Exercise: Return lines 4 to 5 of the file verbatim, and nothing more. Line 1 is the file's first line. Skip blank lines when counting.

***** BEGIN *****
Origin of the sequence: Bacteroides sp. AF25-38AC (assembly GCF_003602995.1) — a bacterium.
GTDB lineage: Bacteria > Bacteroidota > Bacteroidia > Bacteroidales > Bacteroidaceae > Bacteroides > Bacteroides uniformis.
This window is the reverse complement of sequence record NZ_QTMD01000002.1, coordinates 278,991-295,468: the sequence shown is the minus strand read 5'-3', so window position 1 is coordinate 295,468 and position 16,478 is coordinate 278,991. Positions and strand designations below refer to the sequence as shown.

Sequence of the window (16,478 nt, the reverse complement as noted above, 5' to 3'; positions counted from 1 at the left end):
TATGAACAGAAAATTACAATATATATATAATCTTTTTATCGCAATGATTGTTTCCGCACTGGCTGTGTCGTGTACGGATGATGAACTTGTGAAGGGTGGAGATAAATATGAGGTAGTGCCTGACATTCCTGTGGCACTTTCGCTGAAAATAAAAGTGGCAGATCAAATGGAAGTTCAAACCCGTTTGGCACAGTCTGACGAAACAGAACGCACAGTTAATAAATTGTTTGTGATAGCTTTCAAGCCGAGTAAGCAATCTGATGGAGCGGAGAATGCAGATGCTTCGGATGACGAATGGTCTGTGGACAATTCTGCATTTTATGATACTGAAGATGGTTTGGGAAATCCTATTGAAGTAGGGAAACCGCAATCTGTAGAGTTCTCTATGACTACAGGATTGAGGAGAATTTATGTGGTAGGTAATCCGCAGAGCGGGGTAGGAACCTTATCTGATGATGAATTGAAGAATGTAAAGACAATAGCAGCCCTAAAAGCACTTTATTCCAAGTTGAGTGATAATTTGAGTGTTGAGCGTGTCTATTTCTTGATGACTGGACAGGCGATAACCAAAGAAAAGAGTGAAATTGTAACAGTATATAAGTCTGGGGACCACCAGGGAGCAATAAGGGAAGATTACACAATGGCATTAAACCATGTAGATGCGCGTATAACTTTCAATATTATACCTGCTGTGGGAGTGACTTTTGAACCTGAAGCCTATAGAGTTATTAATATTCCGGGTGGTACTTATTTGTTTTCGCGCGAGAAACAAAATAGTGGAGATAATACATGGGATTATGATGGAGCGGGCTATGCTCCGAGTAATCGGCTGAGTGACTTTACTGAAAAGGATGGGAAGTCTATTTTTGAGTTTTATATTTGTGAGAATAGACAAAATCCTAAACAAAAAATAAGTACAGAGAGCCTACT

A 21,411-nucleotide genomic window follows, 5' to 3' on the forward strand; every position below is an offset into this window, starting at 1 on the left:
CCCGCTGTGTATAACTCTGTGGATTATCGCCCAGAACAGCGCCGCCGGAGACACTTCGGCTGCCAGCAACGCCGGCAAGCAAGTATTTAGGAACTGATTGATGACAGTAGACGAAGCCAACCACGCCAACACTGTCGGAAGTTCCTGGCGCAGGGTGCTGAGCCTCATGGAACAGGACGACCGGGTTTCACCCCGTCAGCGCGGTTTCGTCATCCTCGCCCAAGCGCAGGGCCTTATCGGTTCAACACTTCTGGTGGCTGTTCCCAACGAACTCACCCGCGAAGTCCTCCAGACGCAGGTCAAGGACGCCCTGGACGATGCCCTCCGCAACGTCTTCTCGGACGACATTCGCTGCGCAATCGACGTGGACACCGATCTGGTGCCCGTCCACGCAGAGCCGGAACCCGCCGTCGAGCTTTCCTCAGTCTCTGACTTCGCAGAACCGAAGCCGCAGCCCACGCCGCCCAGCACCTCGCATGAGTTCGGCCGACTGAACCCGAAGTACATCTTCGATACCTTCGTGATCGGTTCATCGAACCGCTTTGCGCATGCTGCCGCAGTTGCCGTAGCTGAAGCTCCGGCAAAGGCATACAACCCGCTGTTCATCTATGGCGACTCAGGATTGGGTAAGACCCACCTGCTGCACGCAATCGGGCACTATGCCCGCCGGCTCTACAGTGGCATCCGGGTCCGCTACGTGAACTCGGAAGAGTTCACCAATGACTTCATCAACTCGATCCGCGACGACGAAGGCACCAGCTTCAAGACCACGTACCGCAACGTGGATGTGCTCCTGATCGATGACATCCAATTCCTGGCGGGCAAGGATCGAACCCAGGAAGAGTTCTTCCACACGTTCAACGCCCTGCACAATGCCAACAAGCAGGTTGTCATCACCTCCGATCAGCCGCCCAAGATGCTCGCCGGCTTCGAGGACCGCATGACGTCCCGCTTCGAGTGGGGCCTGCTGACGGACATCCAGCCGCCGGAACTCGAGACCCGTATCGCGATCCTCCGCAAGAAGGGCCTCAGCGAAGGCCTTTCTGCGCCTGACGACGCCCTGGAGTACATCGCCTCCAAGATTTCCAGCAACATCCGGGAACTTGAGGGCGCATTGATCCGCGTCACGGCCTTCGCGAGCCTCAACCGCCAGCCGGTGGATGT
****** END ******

Sequence of the window (16,478 nt, the reverse complement as noted above, 5' to 3'; positions counted from 1 at the left end):
TATGAACAGAAAATTACAATATATATATAATCTTTTTATCGCAATGATTGTTTCCGCACTGGCTGTGTCGTGTACGGATGATGAACTTGTGAAGGGTGGAGATAAATATGAGGTAGTGCCTGACATTCCTGTGGCACTTTCGCTGAAAATAAAAGTGGCAGATCAAATGGAAGTTCAAACCCGTTTGGCACAGTCTGACGAAACAGAACGCACAGTTAATAAATTGTTTGTGATAGCTTTCAAGCCGAGTAAGCAATCTGATGGAGCGGAGAATGCAGATGCTTCGGATGACGAATGGTCTGTGGACAATTCTGCATTTTATGATACTGAAGATGGTTTGGGAAATCCTATTGAAGTAGGGAAACCGCAATCTGTAGAGTTCTCTATGACTACAGGATTGAGGAGAATTTATGTGGTAGGTAATCCGCAGAGCGGGGTAGGAACCTTATCTGATGATGAATTGAAGAATGTAAAGACAATAGCAGCCCTAAAAGCACTTTATTCCAAGTTGAGTGATAATTTGAGTGTTGAGCGTGTCTATTTCTTGATGACTGGACAGGCGATAACCAAAGAAAAGAGTGAAATTGTAACAGTATATAAGTCTGGGGACCACCAGGGAGCAATAAGGGAAGATTACACAATGGCATTAAACCATGTAGATGCGCGTATAACTTTCAATATTATACCTGCTGTGGGAGTGACTTTTGAACCTGAAGCCTATAGAGTTATTAATATTCCGGGTGGTACTTATTTGTTTTCGCGCGAGAAACAAAATAGTGGAGATAATACATGGGATTATGATGGAGCGGGCTATGCTCCGAGTAATCGGCTGAGTGACTTTACTGAAAAGGATGGGAAGTCTATTTTTGAGTTTTATATTTGTGAGAATAGACAAAATCCTAAACAAAAAATAAGTACAGAGAGCCTACT